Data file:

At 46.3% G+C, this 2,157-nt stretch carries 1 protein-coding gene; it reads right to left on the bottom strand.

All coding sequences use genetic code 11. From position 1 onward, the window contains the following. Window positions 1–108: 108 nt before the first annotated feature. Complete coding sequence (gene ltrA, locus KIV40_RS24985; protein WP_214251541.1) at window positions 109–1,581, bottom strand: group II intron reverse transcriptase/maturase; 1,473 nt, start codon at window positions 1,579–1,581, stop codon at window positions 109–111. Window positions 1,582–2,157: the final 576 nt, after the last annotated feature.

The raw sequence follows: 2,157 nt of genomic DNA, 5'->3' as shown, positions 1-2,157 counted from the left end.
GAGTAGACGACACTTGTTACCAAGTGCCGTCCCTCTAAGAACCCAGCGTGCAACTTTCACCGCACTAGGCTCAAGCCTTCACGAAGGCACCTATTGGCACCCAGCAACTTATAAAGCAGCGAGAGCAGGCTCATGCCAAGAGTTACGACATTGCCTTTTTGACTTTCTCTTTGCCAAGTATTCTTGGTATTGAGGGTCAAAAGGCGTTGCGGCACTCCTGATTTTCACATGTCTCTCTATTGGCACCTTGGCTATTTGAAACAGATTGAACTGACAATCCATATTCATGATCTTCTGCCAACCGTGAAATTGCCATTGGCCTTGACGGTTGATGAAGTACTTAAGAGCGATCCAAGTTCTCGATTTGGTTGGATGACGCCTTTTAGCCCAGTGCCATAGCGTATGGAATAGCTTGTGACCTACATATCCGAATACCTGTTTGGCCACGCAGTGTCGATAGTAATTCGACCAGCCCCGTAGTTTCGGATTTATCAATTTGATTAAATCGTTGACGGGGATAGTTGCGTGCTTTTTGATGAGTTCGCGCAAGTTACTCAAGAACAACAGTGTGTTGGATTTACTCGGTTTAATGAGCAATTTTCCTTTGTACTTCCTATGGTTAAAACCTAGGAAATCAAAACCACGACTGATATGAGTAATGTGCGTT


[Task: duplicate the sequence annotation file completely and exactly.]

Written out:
At 46.3% G+C, this 2,157-nt stretch carries 1 protein-coding gene; it reads right to left on the bottom strand.

All coding sequences use genetic code 11. From position 1 onward, the window contains the following. Window positions 1–108: 108 nt before the first annotated feature. Complete coding sequence (gene ltrA, locus KIV40_RS24985; protein WP_214251541.1) at window positions 109–1,581, bottom strand: group II intron reverse transcriptase/maturase; 1,473 nt, start codon at window positions 1,579–1,581, stop codon at window positions 109–111. Window positions 1,582–2,157: the final 576 nt, after the last annotated feature.

The raw sequence follows: 2,157 nt of genomic DNA, 5'->3' as shown, positions 1-2,157 counted from the left end.
GAGTAGACGACACTTGTTACCAAGTGCCGTCCCTCTAAGAACCCAGCGTGCAACTTTCACCGCACTAGGCTCAAGCCTTCACGAAGGCACCTATTGGCACCCAGCAACTTATAAAGCAGCGAGAGCAGGCTCATGCCAAGAGTTACGACATTGCCTTTTTGACTTTCTCTTTGCCAAGTATTCTTGGTATTGAGGGTCAAAAGGCGTTGCGGCACTCCTGATTTTCACATGTCTCTCTATTGGCACCTTGGCTATTTGAAACAGATTGAACTGACAATCCATATTCATGATCTTCTGCCAACCGTGAAATTGCCATTGGCCTTGACGGTTGATGAAGTACTTAAGAGCGATCCAAGTTCTCGATTTGGTTGGATGACGCCTTTTAGCCCAGTGCCATAGCGTATGGAATAGCTTGTGACCTACATATCCGAATACCTGTTTGGCCACGCAGTGTCGATAGTAATTCGACCAGCCCCGTAGTTTCGGATTTATCAATTTGATTAAATCGTTGACGGGGATAGTTGCGTGCTTTTTGATGAGTTCGCGCAAGTTACTCAAGAACAACAGTGTGTTGGATTTACTCGGTTTAATGAGCAATTTTCCTTTGTACTTCCTATGGTTAAAACCTAGGAAATCAAAACCACGACTGATATGAGTAATGTGCGTT